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December 2023 Marketplace Insights

Bucking the Trend

There’s an old saying that you don’t know if there will be a recession until you’re in one. For now, all the markers are there – inflation, interest rate hikes, record-high bankruptcies, labour tightening, class-action suits, hampered supply chains, and global conflict. Despite this, the insurance industry, with some exceptions, remains relatively stable across personal and commercial lines.

Underwriters are seeing strong results in the first six months of 2023. Mirroring the rest of the market, commercial writers
benefited from a dramatic turnaround in investment results. The outcome is a 71% jump in net income over the previous year and top line growth of 9.3%.

It could be a lag effect, but even the near 20% year-overyear bankruptcies in Canada in June and a hike in SPAC filings in the US haven’t dampened the appetite and aggressive competition for underwriters in the directors and officers (D&O) liability space. D&O is expected to see a continued softening for both primary and excess liability.

For commercial general liability, we’re seeing ample room for brokers to put together policies that benefit both insurers and the  insured. Contractors in the commercial construction industry are a preferred class, with abundant capacity, room to move and favourable terms as clients come up for renewal. Some of the savings may be hampered by a 100% increase in material, input and labour costs, and uncertainty about the inflationary environment, leading contractors to put the brakes on some projects.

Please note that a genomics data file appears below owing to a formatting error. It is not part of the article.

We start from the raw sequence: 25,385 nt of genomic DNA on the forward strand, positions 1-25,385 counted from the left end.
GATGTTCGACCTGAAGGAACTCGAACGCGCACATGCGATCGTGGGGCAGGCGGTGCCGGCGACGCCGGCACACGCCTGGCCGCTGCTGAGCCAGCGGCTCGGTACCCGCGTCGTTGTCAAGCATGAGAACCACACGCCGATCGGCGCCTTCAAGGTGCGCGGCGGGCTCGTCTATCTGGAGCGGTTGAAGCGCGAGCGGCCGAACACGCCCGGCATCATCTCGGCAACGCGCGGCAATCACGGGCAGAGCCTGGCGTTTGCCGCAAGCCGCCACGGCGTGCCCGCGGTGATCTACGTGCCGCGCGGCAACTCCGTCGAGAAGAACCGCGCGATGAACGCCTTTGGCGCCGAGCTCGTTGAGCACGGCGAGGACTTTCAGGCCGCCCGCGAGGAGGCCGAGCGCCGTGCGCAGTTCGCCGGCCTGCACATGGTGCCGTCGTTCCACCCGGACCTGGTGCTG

Certain classes of business are still hard to place. High-risk subcontractors such as roofers, HVAC and plumbers, and wood frame project cover continue to be subject to scrutiny and notas-favourable terms by insurers. In agriculture, underwriting requirements for fire protection haven’t caught up to a new size of business in rural Canada. We’re now dealing with increasingly sophisticated conglomerate food growing, processing, and manufacturing, and shipping operations replace the smaller operations of the past. Many of these companies are finding innovative ways to respond with more agility to manage everchanging supply route options. But brokers need to do better to analyze and communicate the opportunity for insurers in the new risk environment.

Rampant auto theft, a return to pre-COVID driving patterns, and government action in the provincially mandated auto sector may hinder appetite in some parts of the country. At the same time, more stringent regulations regarding property in flood and wildfire zones may see two classes of home insurance in future. For the moment, however, there is appetite among existing insurers, as well as continued new entrants in many markets, which is amping up competition and keeping prices relatively stable. At the same time, insurers continue to experience profitability. Whether this is a lag effect or optimism remains to be seen. What we are seeing is the expectation from insurers for due diligence, with ample opportunities for best-inclass clients to work with broker expertise and find the right mix of risk control and insurance.


Download the full article for insights into industry trends in the construction, commercial property, liability,  D&O, cyber, personal and travel spaces. | December 2023 Marketplace Insights: Bucking the Trend

If you have questions specific to your business, or would like additional information, please reach out to your Iridium Risk Services Advisor.